July 23, 2014

Consider the Checkout Slip | The User Experience

Call me crazy, but I think the secret life of checkout slips is fascinating.

Some moms use their foot-long slips filled with children’s books as a master list, crossing off items as they’re returned. One regular patron I knew kept every checkout slip she ever received. Upon returning items, she’d ask us to cross off the titles on the original slip and initial it. This behavior was the result of a typical “I returned that”/“Not according to our computers” interaction.

ljx120201webUserTab1 Consider the Checkout Slip | The User ExperienceAnd, of course, countless slips are used as bookmarks or refrigerator-mounted notices or simply left in dust jackets for weeks. However small, these slips are touchpoints—ways that people interact with us—and collectively we’re pumping out thousands of these things daily.

Likewise, in some small way, we’re representing ourselves through these little scraps of paper. Yet, most of us are churning out slips that could be easier on the eye and more helpful to our users (see Figure 1).

ljx120201webUserTab2a Consider the Checkout Slip | The User ExperienceThis isn’t something to keep you up at night, but it’s still worth thinking about, because details matter. All of these little touchpoints add up to create people’s experience of our libraries. And dispensing ugly checkout receipts illustrates that we haven’t spent enough time sweating these details. Even worse, this inattention is at the root of complaints about hard-to-use websites and repeated questions about where the restrooms are.

What is a good checkout slip?

To answer this we have to know what a checkout slip is supposed to do. As I see it, there are a few core ­functions:

  • remind people when items are due (patron need)
  • remind people what items they have checked out (patron need)
  • facilitate the return of materials (library need)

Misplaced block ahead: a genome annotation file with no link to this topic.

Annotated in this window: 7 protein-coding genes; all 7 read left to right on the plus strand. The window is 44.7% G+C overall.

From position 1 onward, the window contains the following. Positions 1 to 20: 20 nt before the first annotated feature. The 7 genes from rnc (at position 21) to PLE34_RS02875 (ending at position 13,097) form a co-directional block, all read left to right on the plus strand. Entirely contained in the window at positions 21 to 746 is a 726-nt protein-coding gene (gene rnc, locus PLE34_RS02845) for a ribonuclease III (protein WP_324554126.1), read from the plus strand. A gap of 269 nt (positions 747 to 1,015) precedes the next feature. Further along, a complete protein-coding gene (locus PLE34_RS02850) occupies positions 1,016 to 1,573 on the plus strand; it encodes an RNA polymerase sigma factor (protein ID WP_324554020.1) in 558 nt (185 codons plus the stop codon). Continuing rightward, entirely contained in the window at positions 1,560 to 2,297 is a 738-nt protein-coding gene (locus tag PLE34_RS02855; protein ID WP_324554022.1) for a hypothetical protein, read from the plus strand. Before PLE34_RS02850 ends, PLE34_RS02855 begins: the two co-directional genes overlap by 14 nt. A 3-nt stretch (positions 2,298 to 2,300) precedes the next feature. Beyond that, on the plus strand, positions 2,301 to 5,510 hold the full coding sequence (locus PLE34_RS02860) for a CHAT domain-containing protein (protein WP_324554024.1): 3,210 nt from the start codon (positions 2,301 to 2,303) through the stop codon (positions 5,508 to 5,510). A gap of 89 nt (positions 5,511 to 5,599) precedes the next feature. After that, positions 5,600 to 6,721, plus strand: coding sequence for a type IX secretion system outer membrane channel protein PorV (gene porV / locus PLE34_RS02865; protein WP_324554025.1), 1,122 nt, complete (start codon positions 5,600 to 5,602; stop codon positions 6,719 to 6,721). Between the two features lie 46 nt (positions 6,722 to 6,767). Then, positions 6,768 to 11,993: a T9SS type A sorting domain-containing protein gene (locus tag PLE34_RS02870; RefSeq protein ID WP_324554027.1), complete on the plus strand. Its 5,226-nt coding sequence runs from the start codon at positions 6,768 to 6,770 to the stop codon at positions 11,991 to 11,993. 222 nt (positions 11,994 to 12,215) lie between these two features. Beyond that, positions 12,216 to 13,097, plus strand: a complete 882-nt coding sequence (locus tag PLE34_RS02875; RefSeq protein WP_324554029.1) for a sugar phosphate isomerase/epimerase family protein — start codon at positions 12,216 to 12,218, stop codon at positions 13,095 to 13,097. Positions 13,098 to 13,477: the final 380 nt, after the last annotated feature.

Beyond that, some slips have secondary functions:

  • facilitate renewing items (patron need)
  • promote library events (library need)
  • broadcast policy changes (library need)
  • alert people to holiday hour changes (patron need)

With these factors in mind, we can now think of some other factors surrounding the design of an ideal checkout slip:

  • They should respect people’s privacy.
  • They should include the library’s name and branding.
  • They should be easy to read. This includes obeying graphic design basics as well as not cutting off item titles, etc. (See “Signs of Good Design,” LJ 2/1/11)
  • Ideally, they’d show some personality and/or be friendly.
  • Item types could be helpful to patrons trying to locate a misplaced item.

Checking out the fun

ljx120201webUserTab3a Consider the Checkout Slip | The User ExperienceAfter compiling the functions’ lists, I started to think about whether there was a way to make checkout slips more fun, or whether that was a terrible impulse. More seriously, I considered what would be the minimum amount of information required to make an item easily identifiable and other basic considerations, such as why there is a due date listed for each item when most items share a due date with others. With all of these things in mind, I took a crack at designing a checkout slip (see Figure 2).

There’s nothing very different about this design, but I reckon it is a bit easier to use when hanging on a refrigerator than the current crop. Aside from sensible typography, the only thing notable is that items are grouped by due date rather than listing a due date for each item.

I really like the idea of a checkout slip that includes an extra bit that’s specifically meant to be displayed on a refrigerator or corkboard, though such a design could add about three or more inches of length per due date. It might be cumbersome, but consider how much better this communicates your library’s philosophy (see Figure 3).

Just remember: the details matter, especially when these checkout slips are the most visible output of your library that most users will see.

Aaron Schmidt About Aaron Schmidt

Aaron Schmidt (librarian@gmail.com) is a principal at the library user experience consultancy Influx (influx.us). He is a 2005 LJ Mover & Shaker. He writes at walkingpaper.org

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Comments

  1. Facilitating the return of materials is ALSO a patron need in that many libraries don’t have the budget to replace these materials – thus, the patron will have less access. The materials may also may be time-sensitive (e.g. school assignments) and reordering takes up that time.

  2. All great ideas, and I endorse them 100%, but can you specify which ILS systems offer that degree of customization in available in checkout slips? Our experience using one major ILS is that we can’t even have different type sizes or styles (plain/bold/italic) for different fields, much less the cool calendar displays you show above.

  3. Hi AGR –

    I don’t know which ILS would make this the easiest. But I imagine that the data output could be gathered in a different database and transformed. Maybe I’ll have to ping the Code4Lib folks about this.